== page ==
I was in one of the first boarding groups and boarded the plane easily. There was plenty of space for my carry-on in the overhead bin. I sat down in my window seat and got as comfortable as is possible on a plane. As I sat looking out the window, I listened to the din from other passengers boarding, but did not pay attention to that. Then, a tap on my shoulder. Who does that? I turned to see a man holding out his ticket, which clearly stated that he was in seat 8c, aisle. I kindly explained to him that I was in seat 8a and his seat was the one on the aisle. His response gave me a clue to how this flight would go. "Oh, I thought I ordered a window seat," he said. Weird response, but whatever. I started reading my book. There was constant noise from two seats away. Then, he said, "how do you buckle these things anyway?" Whoa, I didn't think there was anyone left who didn't know how to use an airplane seatbelt. I guess those safety demonstrations are not a waste of time. I stopped what I was doing and did a quick demonstration of the seat belt. Then, I picked up my book again. This person did not pick up on this clear social cue. He kept talking. My one word responses seemed to be enough encouragement to keep him talking. Please let there be someone coming to fill this seat between us. It was the first time in my life that I was hoping not to have the seat next to me be empty. As the passengers finished boarding and it became clear that we were going to have more space between us, the man celebrated the fact that we wouldn't be crammed in like sardines. And I cringed and tried to put on my patient face. Just keep reading. He has to shut up sometime. He'll see that you don't want to talk. Each time, I read about two sentences before he started talking again. I don't know how to be rude so I continued minimal participation in the conversation. Then, right before we took off, we started talking about where we were going. Since this flight was going to Phoenix, I said something about going there for the actual summer weather since it has not been very warm in Milwaukee. He said, "my wife of twenty-four years just left me and I had to get out of Dodge." Oh. In that moment, my annoyance shifted. It wasn't that he was less annoying, it was that I now had a reason to be a little more compassionate. We spent the whole flight in that way. I learned way more about this stranger's life than I wanted to learn. He craned his neck over my shoulder to look at the mountains. He had never been to this part of the country. This was only his second time ever on a plane. The first time in more than fifteen years. No wonder the anxiety was palpable around him. He just kept moving and making noise.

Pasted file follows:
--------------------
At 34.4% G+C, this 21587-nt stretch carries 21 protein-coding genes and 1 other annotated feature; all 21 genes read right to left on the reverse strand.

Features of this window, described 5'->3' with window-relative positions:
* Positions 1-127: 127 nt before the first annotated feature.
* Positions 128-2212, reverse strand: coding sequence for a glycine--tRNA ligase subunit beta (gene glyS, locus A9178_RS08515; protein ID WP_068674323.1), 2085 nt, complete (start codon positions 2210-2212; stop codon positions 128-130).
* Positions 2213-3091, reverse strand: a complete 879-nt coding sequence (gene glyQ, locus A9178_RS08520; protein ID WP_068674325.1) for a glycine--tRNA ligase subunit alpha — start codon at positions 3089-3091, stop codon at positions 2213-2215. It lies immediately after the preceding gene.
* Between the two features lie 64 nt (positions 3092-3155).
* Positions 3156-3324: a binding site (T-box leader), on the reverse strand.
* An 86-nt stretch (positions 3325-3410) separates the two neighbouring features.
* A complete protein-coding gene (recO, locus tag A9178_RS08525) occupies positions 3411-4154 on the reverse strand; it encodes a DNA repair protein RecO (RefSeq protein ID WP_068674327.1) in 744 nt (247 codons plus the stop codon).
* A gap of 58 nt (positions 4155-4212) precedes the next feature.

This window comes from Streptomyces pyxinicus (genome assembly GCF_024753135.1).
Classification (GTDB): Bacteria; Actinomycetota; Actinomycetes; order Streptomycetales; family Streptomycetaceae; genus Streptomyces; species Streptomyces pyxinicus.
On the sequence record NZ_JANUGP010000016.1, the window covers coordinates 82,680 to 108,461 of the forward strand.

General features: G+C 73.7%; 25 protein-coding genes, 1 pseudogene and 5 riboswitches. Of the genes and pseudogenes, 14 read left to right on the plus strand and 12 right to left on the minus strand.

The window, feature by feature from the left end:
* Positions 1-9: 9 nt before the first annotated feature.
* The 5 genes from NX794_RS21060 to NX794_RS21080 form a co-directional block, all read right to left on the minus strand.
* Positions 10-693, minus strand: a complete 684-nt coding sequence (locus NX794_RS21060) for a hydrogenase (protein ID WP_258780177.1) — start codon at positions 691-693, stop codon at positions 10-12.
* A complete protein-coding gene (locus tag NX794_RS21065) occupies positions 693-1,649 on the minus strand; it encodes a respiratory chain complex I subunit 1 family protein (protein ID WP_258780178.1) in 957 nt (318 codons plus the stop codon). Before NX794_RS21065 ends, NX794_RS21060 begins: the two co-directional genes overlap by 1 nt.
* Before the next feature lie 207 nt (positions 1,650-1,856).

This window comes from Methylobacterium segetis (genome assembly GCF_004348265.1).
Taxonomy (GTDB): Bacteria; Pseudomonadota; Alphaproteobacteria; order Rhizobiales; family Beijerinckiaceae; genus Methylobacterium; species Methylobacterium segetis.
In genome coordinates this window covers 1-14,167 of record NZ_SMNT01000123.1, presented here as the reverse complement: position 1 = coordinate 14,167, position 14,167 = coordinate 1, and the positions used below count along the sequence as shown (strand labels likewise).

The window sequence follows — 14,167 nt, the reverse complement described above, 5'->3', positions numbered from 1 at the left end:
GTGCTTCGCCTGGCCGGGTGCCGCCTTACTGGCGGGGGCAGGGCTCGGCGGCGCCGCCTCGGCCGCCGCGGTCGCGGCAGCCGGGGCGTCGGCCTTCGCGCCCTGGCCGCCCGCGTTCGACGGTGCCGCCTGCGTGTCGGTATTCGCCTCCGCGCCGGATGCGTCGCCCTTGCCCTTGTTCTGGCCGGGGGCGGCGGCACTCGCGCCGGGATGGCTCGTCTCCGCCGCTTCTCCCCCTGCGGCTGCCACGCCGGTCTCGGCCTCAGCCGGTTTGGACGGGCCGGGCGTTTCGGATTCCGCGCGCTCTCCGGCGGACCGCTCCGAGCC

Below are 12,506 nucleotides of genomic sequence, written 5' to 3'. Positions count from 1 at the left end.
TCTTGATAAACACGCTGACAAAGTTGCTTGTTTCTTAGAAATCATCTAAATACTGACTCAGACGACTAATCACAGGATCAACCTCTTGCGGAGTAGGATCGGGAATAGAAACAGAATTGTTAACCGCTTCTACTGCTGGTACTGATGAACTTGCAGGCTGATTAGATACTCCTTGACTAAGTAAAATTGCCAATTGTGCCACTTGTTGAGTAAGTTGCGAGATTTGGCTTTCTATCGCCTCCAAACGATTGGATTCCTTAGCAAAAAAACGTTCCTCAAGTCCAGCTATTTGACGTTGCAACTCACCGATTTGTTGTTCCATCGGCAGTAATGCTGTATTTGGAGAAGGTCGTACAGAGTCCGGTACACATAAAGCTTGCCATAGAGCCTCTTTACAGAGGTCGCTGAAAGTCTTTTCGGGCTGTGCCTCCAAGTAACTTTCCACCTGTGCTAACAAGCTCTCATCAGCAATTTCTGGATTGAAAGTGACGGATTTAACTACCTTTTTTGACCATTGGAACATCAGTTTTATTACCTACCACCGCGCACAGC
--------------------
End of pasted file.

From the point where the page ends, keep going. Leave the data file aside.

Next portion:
I found myself thinking about how I am so much more patient with kids than I am with adults. This man needed my attention and the distraction of conversation. He was like that kid in your classroom that needs every ounce of your patience and every bit of attention you can give. In my classroom, I would absolutely give it. I wouldn't think twice about it. But out in the real world, I expect adults to be able to fend for themselves and follow social cues. I had to dig deep in my stores of patience to continue to be friendly to this man. I had to remind myself that it is better to be kind than to be rude. I had to keep myself from freaking out when he entered my personal space because he was leaning over me to get a better view. (I have claustrophobia issues with this and was imagining punching him at this point) I reminded myself that the small inconvenience to me would be a great comfort to him. I actively worked the whole flight to remember that I wanted to be compassionate and kind. It was really hard. I teach students to be kind to one another. I teach them to try to empathize. But I forget that sometimes it is really difficult to do. I need to remember this lesson when I am working with my new group of students in the fall. I need to share with them that being kind and compassionate is not always the easiest path to take, but it is the right one. My actions on that plane helped a man who is going through a terrible time in his life have a more pleasant experience with flying. A little bit of inconvenience to me seems like a small price to pay for helping someone else have a better day. Maybe I can help my students to understand this.
Next time I am starting to get annoyed with another adult, I will remember this man. He made it easy for me to see that he needed my compassion. Most people do not wear their hearts on their sleeves. If he had not told me about his recent separation, it would not have been less true that he was in need of some compassion. I will remember to be patient and kind no matter how annoying the person. And I will work hard to do so because in the end it is worth it.